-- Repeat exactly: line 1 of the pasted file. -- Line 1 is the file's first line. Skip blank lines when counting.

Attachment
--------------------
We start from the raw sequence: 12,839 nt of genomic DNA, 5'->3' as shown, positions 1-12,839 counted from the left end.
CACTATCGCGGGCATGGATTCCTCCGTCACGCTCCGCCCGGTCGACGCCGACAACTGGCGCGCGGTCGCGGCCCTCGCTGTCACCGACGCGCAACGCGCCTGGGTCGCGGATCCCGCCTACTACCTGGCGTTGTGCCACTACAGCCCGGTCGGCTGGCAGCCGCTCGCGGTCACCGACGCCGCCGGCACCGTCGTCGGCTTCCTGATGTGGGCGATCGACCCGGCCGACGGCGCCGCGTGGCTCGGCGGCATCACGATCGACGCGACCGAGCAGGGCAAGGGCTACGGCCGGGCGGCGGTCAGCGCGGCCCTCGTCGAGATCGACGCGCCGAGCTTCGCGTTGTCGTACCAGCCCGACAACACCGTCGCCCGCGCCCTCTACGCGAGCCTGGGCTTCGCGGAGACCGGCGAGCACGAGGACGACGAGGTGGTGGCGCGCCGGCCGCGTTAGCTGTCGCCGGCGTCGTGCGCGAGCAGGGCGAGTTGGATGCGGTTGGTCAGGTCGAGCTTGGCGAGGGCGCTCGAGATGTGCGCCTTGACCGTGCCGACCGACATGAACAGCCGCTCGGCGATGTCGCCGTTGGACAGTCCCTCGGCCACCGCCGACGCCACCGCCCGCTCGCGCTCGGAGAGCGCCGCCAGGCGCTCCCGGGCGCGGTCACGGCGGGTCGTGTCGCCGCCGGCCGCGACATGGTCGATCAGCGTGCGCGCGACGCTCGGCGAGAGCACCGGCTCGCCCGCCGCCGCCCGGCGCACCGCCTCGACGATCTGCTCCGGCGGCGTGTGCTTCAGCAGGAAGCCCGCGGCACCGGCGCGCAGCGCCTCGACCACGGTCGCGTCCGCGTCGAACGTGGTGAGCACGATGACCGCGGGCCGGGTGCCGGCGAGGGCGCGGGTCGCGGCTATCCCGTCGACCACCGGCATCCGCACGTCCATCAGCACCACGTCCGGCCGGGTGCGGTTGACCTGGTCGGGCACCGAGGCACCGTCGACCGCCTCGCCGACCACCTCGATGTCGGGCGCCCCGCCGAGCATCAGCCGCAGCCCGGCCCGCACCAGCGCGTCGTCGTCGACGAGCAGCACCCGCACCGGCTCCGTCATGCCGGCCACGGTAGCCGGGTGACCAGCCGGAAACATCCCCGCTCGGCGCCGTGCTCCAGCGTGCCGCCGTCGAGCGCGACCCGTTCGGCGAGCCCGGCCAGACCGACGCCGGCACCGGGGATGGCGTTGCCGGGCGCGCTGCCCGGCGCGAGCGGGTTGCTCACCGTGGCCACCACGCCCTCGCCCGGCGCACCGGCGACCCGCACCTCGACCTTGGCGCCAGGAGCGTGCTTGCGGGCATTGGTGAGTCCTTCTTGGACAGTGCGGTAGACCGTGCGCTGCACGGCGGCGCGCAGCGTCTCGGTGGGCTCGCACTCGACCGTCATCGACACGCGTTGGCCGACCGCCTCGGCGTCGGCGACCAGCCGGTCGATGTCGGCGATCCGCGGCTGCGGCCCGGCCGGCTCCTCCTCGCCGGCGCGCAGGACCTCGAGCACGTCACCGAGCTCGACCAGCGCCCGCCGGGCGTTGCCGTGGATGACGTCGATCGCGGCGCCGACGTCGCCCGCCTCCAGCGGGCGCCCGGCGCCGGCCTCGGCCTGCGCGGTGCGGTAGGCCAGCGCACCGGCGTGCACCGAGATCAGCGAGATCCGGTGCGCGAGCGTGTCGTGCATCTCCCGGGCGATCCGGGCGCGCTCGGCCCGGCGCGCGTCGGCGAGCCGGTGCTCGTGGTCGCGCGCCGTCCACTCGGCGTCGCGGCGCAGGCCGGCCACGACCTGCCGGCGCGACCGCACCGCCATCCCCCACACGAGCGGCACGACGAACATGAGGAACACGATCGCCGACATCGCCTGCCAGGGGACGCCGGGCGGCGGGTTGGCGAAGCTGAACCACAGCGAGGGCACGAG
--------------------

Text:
We start from the raw sequence: 12,839 nt of genomic DNA, 5'->3' as shown, positions 1-12,839 counted from the left end.